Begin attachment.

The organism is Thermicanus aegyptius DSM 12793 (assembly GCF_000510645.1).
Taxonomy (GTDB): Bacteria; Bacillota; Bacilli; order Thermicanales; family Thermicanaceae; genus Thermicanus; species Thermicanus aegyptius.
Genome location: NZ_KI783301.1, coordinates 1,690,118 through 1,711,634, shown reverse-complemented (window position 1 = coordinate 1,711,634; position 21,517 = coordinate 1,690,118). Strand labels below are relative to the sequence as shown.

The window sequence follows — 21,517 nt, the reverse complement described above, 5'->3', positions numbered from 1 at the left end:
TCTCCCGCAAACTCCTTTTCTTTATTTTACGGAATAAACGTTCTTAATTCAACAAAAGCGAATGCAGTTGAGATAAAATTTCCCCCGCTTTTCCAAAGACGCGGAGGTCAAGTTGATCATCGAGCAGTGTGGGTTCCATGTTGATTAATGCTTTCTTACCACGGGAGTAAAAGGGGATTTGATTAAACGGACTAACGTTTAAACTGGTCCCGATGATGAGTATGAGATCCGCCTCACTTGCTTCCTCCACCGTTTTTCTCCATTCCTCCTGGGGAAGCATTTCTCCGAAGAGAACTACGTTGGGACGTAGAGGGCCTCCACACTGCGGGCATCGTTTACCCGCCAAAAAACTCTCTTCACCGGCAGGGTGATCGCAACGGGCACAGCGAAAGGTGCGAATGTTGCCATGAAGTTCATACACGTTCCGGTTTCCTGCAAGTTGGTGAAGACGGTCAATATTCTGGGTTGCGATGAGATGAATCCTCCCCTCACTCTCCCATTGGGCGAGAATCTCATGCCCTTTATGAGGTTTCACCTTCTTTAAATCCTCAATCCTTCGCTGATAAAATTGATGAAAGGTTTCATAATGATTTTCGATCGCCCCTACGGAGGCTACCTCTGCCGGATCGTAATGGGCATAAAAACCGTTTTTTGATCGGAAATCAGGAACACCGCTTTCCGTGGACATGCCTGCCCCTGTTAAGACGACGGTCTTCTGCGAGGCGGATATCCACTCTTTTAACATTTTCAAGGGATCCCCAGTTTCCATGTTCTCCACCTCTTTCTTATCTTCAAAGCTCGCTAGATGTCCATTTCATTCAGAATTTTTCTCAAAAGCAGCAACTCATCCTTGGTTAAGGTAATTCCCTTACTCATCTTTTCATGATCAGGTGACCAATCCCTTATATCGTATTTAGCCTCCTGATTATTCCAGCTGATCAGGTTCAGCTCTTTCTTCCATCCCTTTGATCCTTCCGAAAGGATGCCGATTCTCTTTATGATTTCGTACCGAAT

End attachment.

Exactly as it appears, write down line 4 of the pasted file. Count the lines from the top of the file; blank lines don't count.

The window sequence follows — 21,517 nt, the reverse complement described above, 5'->3', positions numbered from 1 at the left end: